Since it’s October 10, 2010, and I completely stole this idea from Carol of May Dreams Garden, here are ten things which show the seasons do change even when the weather seems to be stuck on 85F.
10. My Charlotte, who I’ve been watching spin her web and catch bugs for about a month looked sickly yesterday. This morning, she was gone. Sigh, but she left egg sacks on the gutter system. I, like Wilbur, will protect them for her.
9. The mornings are beginning later, for Brother Sun anyway. I’m still up at 6:00 a.m. Monday through Friday to get the kids to school. I only take Bear now though. The others drive themselves. St. Francis, who is said to have composed the Canticle of the Creatures, had his feast day October 4.
8. A pronounced nip in the morning air makes me grab a light sweater before my walk. By afternoon, I am peeling it off.
7. The goldenrod is in bloom with Solidago rigida, rigid goldenrod, blooming last. All help pollinators on their way south so if you have room plant some.
6. The native asters and a few cultivars are doing their dance. I caught a bumblebee, above, sleeping in the arms of one of the flowers. Take a tip from my Gail of Clay and Limestone, and pet one of these creatures before they are gone.
5. Native sumac is putting a fiery red show. Living out on the country, I drive by several different types from Rhus lanceolata, prairie flameleaf sumac, to Rhus aromatica, aromatic sumac. All are beautiful and tell me the leaves on the scrub oaks and cotton woods will soon be turning orange and yellow, respectively.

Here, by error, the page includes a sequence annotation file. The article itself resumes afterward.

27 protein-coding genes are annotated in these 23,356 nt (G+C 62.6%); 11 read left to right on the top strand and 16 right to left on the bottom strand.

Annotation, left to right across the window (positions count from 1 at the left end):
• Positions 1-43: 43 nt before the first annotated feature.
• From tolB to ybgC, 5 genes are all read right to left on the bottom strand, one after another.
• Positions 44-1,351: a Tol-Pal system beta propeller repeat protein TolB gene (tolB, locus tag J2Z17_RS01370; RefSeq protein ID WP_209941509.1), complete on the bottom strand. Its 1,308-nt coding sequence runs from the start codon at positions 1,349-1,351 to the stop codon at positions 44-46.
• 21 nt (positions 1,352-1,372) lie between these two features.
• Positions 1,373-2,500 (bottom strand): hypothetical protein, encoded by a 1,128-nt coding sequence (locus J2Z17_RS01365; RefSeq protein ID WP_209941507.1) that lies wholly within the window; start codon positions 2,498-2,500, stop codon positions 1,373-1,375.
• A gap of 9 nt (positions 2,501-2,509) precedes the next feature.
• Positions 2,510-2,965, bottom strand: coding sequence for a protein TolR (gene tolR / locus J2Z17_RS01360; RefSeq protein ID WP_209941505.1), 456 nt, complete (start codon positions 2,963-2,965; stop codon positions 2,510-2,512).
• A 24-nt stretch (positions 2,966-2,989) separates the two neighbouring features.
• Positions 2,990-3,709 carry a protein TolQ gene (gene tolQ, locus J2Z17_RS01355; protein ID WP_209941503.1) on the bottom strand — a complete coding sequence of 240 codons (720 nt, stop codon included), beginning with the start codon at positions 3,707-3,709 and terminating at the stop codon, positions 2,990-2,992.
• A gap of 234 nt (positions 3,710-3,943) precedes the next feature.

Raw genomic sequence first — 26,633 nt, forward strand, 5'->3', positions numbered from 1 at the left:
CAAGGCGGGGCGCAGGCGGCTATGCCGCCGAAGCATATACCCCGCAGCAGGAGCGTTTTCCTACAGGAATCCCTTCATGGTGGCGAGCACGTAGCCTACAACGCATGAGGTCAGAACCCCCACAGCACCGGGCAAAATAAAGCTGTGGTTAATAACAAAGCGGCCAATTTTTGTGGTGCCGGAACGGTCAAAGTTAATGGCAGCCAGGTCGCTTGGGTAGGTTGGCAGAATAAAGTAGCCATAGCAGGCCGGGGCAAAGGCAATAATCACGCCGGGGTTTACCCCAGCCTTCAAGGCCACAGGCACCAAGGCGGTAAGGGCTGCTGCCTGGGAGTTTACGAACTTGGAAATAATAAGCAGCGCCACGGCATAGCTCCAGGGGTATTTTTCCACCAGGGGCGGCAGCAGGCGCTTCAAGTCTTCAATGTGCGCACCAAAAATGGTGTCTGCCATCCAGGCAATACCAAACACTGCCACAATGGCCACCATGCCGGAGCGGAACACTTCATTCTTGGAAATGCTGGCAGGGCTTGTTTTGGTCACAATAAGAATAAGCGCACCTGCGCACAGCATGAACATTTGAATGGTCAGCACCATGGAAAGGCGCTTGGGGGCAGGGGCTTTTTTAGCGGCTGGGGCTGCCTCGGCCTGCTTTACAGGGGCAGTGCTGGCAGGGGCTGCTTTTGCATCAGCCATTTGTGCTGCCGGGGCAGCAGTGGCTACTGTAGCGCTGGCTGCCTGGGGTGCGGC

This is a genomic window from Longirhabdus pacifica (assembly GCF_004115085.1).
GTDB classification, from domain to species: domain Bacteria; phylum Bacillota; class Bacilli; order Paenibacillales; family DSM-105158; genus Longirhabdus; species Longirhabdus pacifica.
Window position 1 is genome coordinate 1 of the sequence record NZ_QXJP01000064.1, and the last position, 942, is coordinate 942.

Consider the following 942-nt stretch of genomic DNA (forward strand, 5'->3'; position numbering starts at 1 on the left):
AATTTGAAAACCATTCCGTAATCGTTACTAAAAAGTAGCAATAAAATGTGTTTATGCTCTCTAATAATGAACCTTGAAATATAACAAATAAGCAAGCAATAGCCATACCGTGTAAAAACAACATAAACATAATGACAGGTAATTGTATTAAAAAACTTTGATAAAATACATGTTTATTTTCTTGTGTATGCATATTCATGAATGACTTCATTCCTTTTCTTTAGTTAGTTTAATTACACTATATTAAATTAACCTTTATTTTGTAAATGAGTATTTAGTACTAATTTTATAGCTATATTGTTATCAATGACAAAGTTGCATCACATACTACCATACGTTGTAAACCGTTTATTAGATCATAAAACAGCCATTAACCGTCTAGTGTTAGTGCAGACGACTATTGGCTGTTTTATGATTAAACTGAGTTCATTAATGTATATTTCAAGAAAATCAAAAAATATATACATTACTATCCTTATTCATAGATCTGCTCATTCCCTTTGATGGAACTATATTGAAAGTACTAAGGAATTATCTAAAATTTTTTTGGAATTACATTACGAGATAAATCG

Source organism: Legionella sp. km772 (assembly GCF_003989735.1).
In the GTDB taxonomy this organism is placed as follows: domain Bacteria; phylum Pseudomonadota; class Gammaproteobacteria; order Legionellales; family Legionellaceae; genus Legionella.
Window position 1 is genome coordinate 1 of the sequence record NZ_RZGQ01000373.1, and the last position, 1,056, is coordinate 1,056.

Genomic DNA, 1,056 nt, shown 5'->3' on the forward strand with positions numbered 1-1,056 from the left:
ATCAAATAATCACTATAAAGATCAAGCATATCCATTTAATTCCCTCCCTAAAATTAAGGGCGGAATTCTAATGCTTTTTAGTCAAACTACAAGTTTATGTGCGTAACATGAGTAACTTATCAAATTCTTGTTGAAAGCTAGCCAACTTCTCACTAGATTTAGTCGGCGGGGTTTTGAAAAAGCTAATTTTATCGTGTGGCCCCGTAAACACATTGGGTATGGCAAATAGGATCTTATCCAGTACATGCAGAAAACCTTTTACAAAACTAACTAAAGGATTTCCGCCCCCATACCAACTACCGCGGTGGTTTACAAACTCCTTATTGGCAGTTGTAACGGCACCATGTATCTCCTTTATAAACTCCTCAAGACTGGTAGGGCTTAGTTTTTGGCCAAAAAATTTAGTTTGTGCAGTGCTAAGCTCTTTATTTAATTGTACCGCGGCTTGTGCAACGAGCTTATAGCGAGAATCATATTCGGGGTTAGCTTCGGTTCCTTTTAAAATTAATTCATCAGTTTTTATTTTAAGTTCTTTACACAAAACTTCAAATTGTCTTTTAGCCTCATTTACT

4. Roses are again blooming after their summer vacation. When it’s so hot in summer, I don’t dismay about their absence. Instead, I think of them as queens traveling throughout the English countryside. I would do so if I could.
3. Have you noticed the light is different? Photographs are easier to take in the fall and spring than in mid-summer at mid-day.
2. College football and high school softball are in full swing with my Sooners 5 and 0, and MSM’s softball team won the State Championship for the first time ever. This makes my heart very glad.
1. Tender perennials are enjoying their last week outdoors soaking up the sun before I bring them inside. Like Frances of Fairegarden, I’m overwintering a lot of my coleus this year. Even though they are inexpensive, I’m not always guaranteed to find the same cultivars next spring. Plus, I’ll want to buy some different ones.
What do you notice is different on 10-10-10?